Patient Comments: Electromyogram - Experience

Please describe your experience receiving an electromyogram.

Comment from: Sharmistha Gupta, 35-44 Female (Patient) Published: September 01

Today I was suggested NCV (nerve conduction velocity) and EMG (electromyogram) test as I have numbness in my legs when I am standing. The electric shots were hurting as electric waves were running in my nerves. I was shaking after the test, probably my blood pressure went a bit low. After two hours when I settled I was taken through ESG (electrosomatography) and thin needles were pricked all over my leg and lower back which was very painful as I had to stretch my muscles and needle pain was hurting my muscles. Overall pain experience was 9 out of 10.

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Comment from: Russ B., 45-54 Male (Patient) Published: July 21

I fell 6 ft. and dislocated my shoulder. After 7 weeks I am still having intense pain. My doctor sent me to have an electromyogram (EMG). I later told my wife that instead of waterboarding terrorists they should torture them with EMGs. It was the worst medical procedure I've ever endured. I was shocked at least 30 times and yelled out in pain several times. When he said he was done with that I was so relieved until he pulled out the needle and poked me at least 20 times starting in the palm of my hand, up my arm, chest, back, neck left and right shoulder. Seriously bad stuff.

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Comment from: Rita, 75 or over Female (Patient) Published: May 01

I had the EMG test done about 2 months ago. I gave birth 9 times and never had pain like this test. I was not told anything about it beforehand. But as the test went on in my leg, the shocks got worse. I could tolerate it until he went to my spine. It was as if someone stuck a knife in my back. I never had back trouble, but now have a backache all the time. They didn't find out why my foot goes numb! I would never ever get another EMG. I almost wish I could sue someone for the misery I now have. It's much worse than a numb foot!

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Comment from: MARIE, 55-64 Female (Patient) Published: April 08

I recently had an electromyogram done. And I have to agree it is very painful. It was painful enough to make me cry. The doctor even gave me a shot for pain. All this pain to tell me I have a lot of nerve damage and a pinched nerve that stemmed from by back surgery in January. Get this, my neurosurgeon can't find where the pinched nerve is. So I have been in real bad pain since then.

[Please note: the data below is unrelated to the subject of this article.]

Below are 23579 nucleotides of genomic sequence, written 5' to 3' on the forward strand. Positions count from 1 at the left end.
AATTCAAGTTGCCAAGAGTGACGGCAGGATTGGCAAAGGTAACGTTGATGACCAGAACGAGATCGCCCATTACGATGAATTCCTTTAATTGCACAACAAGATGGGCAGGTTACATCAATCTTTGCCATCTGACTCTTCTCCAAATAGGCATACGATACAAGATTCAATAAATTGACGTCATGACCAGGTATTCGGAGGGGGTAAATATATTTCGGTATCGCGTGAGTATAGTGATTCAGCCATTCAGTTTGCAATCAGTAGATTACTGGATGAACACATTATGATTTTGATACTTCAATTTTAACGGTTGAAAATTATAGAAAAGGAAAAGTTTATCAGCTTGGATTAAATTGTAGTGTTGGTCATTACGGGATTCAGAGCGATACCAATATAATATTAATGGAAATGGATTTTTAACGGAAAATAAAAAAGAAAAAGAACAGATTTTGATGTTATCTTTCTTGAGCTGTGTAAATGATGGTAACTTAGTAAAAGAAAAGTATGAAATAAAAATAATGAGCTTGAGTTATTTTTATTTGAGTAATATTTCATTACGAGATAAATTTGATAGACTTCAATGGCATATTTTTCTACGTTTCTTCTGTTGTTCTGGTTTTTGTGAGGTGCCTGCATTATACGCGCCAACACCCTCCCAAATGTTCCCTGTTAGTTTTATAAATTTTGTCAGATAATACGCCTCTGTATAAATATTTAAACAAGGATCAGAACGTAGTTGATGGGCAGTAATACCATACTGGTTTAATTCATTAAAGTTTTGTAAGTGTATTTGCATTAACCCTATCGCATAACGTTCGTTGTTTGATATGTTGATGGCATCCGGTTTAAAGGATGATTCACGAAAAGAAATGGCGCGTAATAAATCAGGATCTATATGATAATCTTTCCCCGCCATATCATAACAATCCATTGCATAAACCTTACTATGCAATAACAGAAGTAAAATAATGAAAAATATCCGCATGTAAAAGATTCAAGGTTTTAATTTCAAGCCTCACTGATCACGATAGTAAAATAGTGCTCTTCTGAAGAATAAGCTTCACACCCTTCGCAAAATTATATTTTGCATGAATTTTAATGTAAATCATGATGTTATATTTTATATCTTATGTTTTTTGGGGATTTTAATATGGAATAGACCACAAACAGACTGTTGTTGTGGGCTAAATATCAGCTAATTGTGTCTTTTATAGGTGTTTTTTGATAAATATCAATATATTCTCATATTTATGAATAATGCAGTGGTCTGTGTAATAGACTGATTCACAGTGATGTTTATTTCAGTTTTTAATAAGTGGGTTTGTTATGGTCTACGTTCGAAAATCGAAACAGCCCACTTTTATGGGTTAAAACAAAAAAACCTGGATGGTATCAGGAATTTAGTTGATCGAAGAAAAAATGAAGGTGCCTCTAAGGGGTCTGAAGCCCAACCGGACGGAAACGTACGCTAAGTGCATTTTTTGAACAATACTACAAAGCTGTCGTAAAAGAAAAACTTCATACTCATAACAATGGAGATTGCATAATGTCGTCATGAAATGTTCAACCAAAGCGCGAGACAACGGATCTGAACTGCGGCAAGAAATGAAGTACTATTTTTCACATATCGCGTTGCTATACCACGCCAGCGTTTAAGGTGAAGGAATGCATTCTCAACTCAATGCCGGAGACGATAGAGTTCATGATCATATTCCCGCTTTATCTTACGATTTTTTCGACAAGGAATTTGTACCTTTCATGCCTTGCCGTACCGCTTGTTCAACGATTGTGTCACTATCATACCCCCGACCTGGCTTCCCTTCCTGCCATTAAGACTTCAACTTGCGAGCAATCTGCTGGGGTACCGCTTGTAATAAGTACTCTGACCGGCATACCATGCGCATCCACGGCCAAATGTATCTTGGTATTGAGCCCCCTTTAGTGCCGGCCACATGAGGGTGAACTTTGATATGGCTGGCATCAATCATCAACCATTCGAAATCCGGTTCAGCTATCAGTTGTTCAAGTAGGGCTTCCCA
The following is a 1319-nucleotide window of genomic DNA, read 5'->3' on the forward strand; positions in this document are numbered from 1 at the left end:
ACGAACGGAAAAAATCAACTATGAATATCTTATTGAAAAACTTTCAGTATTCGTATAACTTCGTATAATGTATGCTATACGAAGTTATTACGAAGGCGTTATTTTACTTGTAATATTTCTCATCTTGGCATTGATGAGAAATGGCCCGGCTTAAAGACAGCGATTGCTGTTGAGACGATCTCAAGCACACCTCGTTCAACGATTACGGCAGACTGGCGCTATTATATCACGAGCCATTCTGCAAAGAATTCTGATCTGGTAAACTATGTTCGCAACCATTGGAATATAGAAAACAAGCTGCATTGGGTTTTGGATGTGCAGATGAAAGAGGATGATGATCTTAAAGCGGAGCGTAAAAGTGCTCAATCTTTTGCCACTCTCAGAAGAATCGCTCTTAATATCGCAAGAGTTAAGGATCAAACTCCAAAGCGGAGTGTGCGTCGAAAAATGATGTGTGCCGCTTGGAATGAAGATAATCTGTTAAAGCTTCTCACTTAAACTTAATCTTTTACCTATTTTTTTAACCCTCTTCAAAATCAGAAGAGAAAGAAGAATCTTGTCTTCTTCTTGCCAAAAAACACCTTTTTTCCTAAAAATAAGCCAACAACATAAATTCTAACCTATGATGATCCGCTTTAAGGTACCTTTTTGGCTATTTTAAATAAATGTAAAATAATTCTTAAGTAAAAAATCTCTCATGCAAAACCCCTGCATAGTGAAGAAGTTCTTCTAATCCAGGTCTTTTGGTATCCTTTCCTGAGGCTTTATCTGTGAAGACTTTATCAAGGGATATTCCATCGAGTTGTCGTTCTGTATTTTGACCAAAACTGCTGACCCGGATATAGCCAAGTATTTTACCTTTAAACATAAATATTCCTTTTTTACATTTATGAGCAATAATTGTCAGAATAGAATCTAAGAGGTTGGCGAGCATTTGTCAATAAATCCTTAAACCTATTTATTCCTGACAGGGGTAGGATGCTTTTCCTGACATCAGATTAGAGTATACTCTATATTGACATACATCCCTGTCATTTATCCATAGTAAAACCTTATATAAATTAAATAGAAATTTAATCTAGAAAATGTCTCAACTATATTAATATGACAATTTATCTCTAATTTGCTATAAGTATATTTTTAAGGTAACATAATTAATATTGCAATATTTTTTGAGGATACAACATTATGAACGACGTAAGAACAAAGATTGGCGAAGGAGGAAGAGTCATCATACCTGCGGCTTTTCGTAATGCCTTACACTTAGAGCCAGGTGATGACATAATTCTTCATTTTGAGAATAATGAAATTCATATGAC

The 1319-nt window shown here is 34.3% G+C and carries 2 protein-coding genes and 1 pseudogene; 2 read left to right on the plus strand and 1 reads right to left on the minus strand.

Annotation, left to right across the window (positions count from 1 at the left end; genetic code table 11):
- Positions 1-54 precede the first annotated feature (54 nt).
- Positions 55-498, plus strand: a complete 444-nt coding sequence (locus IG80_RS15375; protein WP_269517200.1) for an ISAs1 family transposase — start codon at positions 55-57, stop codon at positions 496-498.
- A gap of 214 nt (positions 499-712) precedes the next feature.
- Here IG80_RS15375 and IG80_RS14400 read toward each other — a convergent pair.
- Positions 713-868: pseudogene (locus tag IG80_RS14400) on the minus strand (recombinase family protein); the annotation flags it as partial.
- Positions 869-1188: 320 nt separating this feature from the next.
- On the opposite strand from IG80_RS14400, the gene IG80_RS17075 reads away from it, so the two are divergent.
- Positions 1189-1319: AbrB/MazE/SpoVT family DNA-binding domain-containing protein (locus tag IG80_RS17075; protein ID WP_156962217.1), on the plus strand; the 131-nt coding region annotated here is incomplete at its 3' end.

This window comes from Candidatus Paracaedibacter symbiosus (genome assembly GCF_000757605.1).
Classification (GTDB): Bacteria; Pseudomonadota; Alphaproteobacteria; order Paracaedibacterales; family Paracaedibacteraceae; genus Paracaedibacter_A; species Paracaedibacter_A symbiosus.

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Comment from: Patti, Female (Patient) Published: March 18

I had electromyogram done today, 3/14/15, without knowing what to expect. After the 3rd surge of electricity, I made her stop the test. The pain was horrific and felt like I was being Tasered. The electrical current was so strong, I felt like I was going to be jolted right off the table, like when they are using a cardiac defibrillator. I asked her to turn down the voltage to a more tolerable level and she said she couldn't, so I made her stop. I certainly wouldn't do this test again.

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Comment from: fgc, 25-34 Female (Patient) Published: March 10

I have had three electromyograms and nerve conduction studies and read many of the horror stories online but honestly I can't understand how the experience I had could be even possibly the same test as other people's experiences. It was really nothing at all. I wouldn't hesitate at all to have one tomorrow morning or have any anxiety about it. I wonder if it makes a difference that all of mine were administered by neurologists. It isn't the best way to spend time and it is fairly painful and intense but the shocks to me were so brief and only a second or two per one. By the time my brain went ouch, the shock was over. Also at any point they can stop which obviously isn't great because you want conclusive test results but do not fear that you cannot bow out or finish the test early if the pain is too unbearable for you.

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Comment from: painter33, Male (Patient) Published: February 17

I had a nerve conductivity test on both legs prior to a lumbar spine fusion and actually felt very little (I had no numbness before or after the test). I was expecting full, break-the-skin needles to be placed at various locations, but the small electrical charges were inconsequential. This electromyogram test was so benign that I'd do it at the drop of a hat. Electronic muscle stimulation, used in physical therapy, operates much the same way, only fires muscle into action with greater electrical force. Maybe it might help to think when a nerve is stimulated in one place, it can be felt in another place; that's interesting. If you're briefly occupied with scientific curiosity, you might be less likely to focus on the test as it is occurring.

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Electromyogram - Diagnosis Question: Have you received an electromyogram? Did it diagnose your condition, and if so, what was causing your muscle weakness?

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